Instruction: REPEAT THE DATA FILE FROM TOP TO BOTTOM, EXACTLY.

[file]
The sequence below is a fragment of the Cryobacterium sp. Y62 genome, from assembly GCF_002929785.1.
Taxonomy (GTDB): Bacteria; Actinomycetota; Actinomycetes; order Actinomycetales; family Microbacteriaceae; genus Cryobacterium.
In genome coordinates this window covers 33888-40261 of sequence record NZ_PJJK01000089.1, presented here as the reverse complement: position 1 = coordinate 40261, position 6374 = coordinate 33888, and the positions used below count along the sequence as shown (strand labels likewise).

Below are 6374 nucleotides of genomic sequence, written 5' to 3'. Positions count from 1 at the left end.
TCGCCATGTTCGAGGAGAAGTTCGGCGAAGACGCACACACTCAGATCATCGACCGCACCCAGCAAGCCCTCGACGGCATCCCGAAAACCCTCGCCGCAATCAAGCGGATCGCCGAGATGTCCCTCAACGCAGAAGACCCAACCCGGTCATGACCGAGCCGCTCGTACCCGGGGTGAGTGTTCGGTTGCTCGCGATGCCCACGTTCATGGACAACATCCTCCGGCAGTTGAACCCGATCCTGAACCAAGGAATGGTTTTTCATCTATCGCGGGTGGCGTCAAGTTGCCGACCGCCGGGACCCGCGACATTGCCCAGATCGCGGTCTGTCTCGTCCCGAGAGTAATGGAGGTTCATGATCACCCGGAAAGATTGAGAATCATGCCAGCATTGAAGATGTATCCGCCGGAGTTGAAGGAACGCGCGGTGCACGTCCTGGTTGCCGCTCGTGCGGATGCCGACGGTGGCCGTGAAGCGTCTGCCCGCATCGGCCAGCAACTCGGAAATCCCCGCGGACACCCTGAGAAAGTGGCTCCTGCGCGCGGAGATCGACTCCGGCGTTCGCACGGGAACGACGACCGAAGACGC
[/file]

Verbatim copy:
The sequence below is a fragment of the Cryobacterium sp. Y62 genome, from assembly GCF_002929785.1.
Taxonomy (GTDB): Bacteria; Actinomycetota; Actinomycetes; order Actinomycetales; family Microbacteriaceae; genus Cryobacterium.
In genome coordinates this window covers 33888-40261 of sequence record NZ_PJJK01000089.1, presented here as the reverse complement: position 1 = coordinate 40261, position 6374 = coordinate 33888, and the positions used below count along the sequence as shown (strand labels likewise).

Below are 6374 nucleotides of genomic sequence, written 5' to 3'. Positions count from 1 at the left end.
TCGCCATGTTCGAGGAGAAGTTCGGCGAAGACGCACACACTCAGATCATCGACCGCACCCAGCAAGCCCTCGACGGCATCCCGAAAACCCTCGCCGCAATCAAGCGGATCGCCGAGATGTCCCTCAACGCAGAAGACCCAACCCGGTCATGACCGAGCCGCTCGTACCCGGGGTGAGTGTTCGGTTGCTCGCGATGCCCACGTTCATGGACAACATCCTCCGGCAGTTGAACCCGATCCTGAACCAAGGAATGGTTTTTCATCTATCGCGGGTGGCGTCAAGTTGCCGACCGCCGGGACCCGCGACATTGCCCAGATCGCGGTCTGTCTCGTCCCGAGAGTAATGGAGGTTCATGATCACCCGGAAAGATTGAGAATCATGCCAGCATTGAAGATGTATCCGCCGGAGTTGAAGGAACGCGCGGTGCACGTCCTGGTTGCCGCTCGTGCGGATGCCGACGGTGGCCGTGAAGCGTCTGCCCGCATCGGCCAGCAACTCGGAAATCCCCGCGGACACCCTGAGAAAGTGGCTCCTGCGCGCGGAGATCGACTCCGGCGTTCGCACGGGAACGACGACCGAAGACGC